Not everyone who is addicted to smoking experiences a withdrawal syndrome. Cravings to smoke can come during smoking and even after withdrawal, as defined here, is over. Withdrawal is just one part of smoking addiction, and there are many different patterns to addiction.
The object of this self-assessment isn't just about adding up the number of "yes" answers—it is about assessing whether smoking is making a problem in any of these areas. The object is to get you thinking seriously about whether you have lost control of, and developed a dependence on, tobacco smoking.
If your self-assessment shows you have lost control of your smoking behavior—that it no longer is like having a drink on Saturday night—then seriously consider setting your goal to be completely tobacco-free. Cutting down often amounts to no more than waiting to smoke. Do you want to break free of smoking addiction or just train yourself to wait for the next smoke?
1. Have you smoked every day for at least the past several weeks?
2. Do you experience any of the following withdrawal symptoms after you stop or reduce your amount of smoking ("withdrawal symptoms can begin within a few hours of cessation")?
3. Do you experience significant distress due to the symptoms in Question 2? Do you avoid social or work obligations, or leave in the middle of these obligations, due to significant distress or discomfort from not smoking?
- Depressed mood
- Irritability, frustration or anger
- Difficulty concentrating
- Decreased heart rate
- Increased appetite or weight gain
If you answer "yes" to Question 1; "yes" to at least four of the symptoms in Question 2; and "yes" to Question 3, then you have a problem and may even meet the psychiatric definition for nicotine withdrawal. Knowing this can help you face mixed feelings about your smoking addiction. Perhaps it is as serious as you feared. It can also help build your commitment to change and to learning to breathe free.
4. In the past year, was there a day you didn't smoke at all—not even a puff?
If you answered "yes," think about how you did it and how you then went back to smoking. Try to learn from what worked and what didn't.
If you answered "no"—if you haven't had a day without smoking in the last year, or for many years—don't despair. The movie in your head about how impossible breaking free from smoking will be probably is greatly exaggerated. Usually, especially with proper use of medicines and a good behavioral plan, reality is much better than the scary movie in your head. Remember, it's possible to break free of smoking...some people just have to put in a higher level of effort than others. This may not seem fair, but some people have to work harder at this to feel normal afterward. The guidance provided by this program is designed to help make this journey as successful as possible with the least number of unnecessary detours. Think of the program as a guide who has been on this journey before and whose job it is to help you avoid the pitfalls and dead ends along the path to success.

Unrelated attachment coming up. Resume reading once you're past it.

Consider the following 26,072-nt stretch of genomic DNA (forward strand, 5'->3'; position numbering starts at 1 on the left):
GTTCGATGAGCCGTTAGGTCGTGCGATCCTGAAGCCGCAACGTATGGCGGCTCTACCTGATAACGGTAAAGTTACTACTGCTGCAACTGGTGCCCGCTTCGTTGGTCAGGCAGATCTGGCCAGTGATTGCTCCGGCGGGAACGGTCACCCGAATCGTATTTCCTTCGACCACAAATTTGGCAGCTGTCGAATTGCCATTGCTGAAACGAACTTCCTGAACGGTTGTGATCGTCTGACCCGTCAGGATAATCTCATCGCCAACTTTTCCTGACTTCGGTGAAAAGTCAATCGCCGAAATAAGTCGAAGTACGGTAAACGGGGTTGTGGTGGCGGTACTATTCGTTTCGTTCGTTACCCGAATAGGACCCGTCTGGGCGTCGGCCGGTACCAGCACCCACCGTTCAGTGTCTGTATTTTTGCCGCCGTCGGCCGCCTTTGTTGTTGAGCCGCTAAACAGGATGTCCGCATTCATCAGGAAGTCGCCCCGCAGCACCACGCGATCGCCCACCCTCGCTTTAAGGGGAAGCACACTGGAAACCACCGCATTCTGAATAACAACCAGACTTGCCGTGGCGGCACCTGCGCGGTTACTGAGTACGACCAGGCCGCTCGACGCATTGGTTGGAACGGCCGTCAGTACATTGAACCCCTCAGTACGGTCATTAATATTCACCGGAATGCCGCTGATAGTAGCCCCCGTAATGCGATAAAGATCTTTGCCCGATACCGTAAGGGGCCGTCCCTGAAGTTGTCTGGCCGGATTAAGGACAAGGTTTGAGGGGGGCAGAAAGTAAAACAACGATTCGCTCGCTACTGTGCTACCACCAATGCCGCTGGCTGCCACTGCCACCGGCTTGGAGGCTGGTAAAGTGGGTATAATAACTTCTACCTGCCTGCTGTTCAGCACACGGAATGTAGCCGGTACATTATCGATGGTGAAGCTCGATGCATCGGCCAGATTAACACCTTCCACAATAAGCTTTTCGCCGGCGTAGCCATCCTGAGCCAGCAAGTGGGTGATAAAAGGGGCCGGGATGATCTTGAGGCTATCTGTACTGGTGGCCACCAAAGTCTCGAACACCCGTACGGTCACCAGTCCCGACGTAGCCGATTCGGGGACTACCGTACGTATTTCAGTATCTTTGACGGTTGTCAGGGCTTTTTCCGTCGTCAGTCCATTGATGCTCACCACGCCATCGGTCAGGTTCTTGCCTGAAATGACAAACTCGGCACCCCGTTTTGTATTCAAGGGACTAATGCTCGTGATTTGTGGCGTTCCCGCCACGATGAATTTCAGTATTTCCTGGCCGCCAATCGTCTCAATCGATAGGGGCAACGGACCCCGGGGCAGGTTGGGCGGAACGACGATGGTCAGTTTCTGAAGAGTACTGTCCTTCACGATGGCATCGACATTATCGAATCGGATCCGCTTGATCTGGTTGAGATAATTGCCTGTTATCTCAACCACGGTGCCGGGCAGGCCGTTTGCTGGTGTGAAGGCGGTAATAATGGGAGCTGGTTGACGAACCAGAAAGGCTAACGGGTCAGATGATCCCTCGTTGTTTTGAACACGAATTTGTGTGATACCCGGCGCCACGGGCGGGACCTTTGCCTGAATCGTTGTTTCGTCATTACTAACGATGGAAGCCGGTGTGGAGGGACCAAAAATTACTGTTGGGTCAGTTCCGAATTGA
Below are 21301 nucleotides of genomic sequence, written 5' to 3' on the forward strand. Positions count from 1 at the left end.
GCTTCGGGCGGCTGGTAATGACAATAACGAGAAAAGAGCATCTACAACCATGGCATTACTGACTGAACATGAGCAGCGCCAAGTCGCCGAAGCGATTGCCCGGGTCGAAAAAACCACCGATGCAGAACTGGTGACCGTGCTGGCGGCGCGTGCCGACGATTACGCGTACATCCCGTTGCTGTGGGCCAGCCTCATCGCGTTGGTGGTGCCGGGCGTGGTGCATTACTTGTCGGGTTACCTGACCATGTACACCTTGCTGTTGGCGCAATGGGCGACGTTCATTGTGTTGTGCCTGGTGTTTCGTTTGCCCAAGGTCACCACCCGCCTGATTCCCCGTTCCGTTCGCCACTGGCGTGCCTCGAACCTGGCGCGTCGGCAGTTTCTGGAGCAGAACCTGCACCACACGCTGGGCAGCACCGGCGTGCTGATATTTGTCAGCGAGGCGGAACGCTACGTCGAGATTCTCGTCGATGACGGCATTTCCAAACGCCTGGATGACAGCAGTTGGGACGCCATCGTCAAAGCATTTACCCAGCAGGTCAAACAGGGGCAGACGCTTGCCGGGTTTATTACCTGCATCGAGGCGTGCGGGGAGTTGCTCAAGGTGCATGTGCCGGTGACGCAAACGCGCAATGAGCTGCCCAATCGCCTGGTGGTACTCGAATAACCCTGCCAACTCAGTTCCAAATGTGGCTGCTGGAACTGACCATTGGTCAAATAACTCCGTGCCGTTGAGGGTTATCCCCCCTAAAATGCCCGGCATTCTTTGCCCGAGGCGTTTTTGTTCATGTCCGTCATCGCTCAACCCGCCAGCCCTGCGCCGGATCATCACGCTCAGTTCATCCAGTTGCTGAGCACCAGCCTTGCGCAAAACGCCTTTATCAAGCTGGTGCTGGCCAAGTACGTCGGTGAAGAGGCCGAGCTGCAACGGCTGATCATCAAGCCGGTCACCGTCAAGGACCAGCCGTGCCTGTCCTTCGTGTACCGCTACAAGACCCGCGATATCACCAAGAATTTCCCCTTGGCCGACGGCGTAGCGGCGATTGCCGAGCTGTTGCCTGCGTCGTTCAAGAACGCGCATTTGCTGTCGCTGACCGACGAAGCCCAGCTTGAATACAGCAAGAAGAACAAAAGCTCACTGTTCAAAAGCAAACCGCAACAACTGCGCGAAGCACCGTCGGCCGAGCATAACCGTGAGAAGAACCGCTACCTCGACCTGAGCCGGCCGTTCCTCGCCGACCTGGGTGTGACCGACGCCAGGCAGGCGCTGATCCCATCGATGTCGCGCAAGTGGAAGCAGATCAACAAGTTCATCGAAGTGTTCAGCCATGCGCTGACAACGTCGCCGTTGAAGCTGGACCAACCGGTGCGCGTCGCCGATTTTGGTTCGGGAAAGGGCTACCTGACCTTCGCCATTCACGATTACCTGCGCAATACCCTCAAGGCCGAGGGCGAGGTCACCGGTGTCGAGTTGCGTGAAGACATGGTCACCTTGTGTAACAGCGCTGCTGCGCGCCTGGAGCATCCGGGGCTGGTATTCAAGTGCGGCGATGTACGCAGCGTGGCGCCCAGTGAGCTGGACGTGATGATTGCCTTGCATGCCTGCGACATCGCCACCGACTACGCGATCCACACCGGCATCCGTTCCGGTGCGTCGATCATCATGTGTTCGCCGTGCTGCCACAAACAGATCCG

5. Do you continue to smoke despite having a tobacco-caused medical problem like bronchitis or COPD (Chronic Obstructive Pulmonary Disease)?
If you answered "yes," consider that smokers are well aware of the medical problems associated with smoking. After all, they are listed on every pack they smoke. Even when told it is a matter of life and death, many continue to smoke after having a heart attack, lung surgery or oral cancer removed.
This behavior mystifies their loved ones and even leaves the smoker bewildered, yet this is a hallmark of addiction and distinguishes it from "bad habits," which also involve automatic behavior. The difference is that bad habits don't cause real and serious life consequences, however annoying they may be to those around us. Other consequences from smoking might include losing out on dating opportunities, upsetting relatives or frightening your young children.
6. Do you get less of an effect—of pleasure or satisfaction—from the same number of cigarettes each day?
7. Do you continue to smoke, even though you enjoy only 10–20 percent of the cigarettes you light up?
If you answered "yes," know that many people get sick of their addiction over time, especially after age 40. What was social and fun becomes rote habit with less pleasure than advertised. Keeping this in mind can motivate you to move forward with breathing free.
8. Do you still enjoy smoking most or all of the time?
If you answered "yes," consider the question of smoking addiction in a hardheaded way. Is this pleasure so great that it's worth the health risks? Even if you still enjoy smoking, would it also be nice to shed the burden of guilt and shame you carry from smoking? Remember, this is your body, and there is only one available for each customer. So even with all the new replacement parts available, you still can't protect your body from all the pollution in the cigarette smoke. Getting smoke-free is like taking out a new health insurance policy with no monthly payments!
9. Do you feel anxious and nervous, and has this continued every day for the past two weeks?
If you answered "yes," you may have more anxiety about getting through your breathe-free day—the day you go completely tobacco-free. In that case, you may need to pay extra attention to the next step—working on preparation, confidence-building and motivation.
10. Do you feel sad and blue, and has this continued every day for the past two weeks?
If you answered "yes," you may have more emotional discomfort after getting through your breathe-free day. In that case, you may need to pay extra attention to the following plans to get that extra confidence that you can succeed. You may also need to carefully review with your doctor nicotine withdrawal symptoms, using successful strategies and learning to live well without tobacco.
Printed from Oprah.com on Saturday, December 7, 2013
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